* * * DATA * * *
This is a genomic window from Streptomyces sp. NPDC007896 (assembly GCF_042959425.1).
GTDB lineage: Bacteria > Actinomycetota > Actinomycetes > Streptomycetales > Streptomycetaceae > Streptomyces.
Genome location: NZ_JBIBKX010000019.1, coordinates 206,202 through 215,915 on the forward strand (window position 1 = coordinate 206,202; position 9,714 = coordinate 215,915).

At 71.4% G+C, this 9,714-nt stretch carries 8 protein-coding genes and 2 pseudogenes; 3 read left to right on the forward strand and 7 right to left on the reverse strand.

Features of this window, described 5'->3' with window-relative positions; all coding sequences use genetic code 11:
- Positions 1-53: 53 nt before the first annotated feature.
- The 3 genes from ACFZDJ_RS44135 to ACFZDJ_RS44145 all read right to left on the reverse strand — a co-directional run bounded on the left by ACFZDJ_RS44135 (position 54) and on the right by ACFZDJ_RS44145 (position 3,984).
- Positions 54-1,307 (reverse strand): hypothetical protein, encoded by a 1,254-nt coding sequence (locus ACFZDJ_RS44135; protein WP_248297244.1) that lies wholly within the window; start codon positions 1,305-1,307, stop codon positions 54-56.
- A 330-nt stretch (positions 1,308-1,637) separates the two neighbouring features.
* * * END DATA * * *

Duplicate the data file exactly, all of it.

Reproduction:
This is a genomic window from Streptomyces sp. NPDC007896 (assembly GCF_042959425.1).
GTDB lineage: Bacteria > Actinomycetota > Actinomycetes > Streptomycetales > Streptomycetaceae > Streptomyces.
Genome location: NZ_JBIBKX010000019.1, coordinates 206,202 through 215,915 on the forward strand (window position 1 = coordinate 206,202; position 9,714 = coordinate 215,915).

At 71.4% G+C, this 9,714-nt stretch carries 8 protein-coding genes and 2 pseudogenes; 3 read left to right on the forward strand and 7 right to left on the reverse strand.

Features of this window, described 5'->3' with window-relative positions; all coding sequences use genetic code 11:
- Positions 1-53: 53 nt before the first annotated feature.
- The 3 genes from ACFZDJ_RS44135 to ACFZDJ_RS44145 all read right to left on the reverse strand — a co-directional run bounded on the left by ACFZDJ_RS44135 (position 54) and on the right by ACFZDJ_RS44145 (position 3,984).
- Positions 54-1,307 (reverse strand): hypothetical protein, encoded by a 1,254-nt coding sequence (locus ACFZDJ_RS44135; protein WP_248297244.1) that lies wholly within the window; start codon positions 1,305-1,307, stop codon positions 54-56.
- A 330-nt stretch (positions 1,308-1,637) separates the two neighbouring features.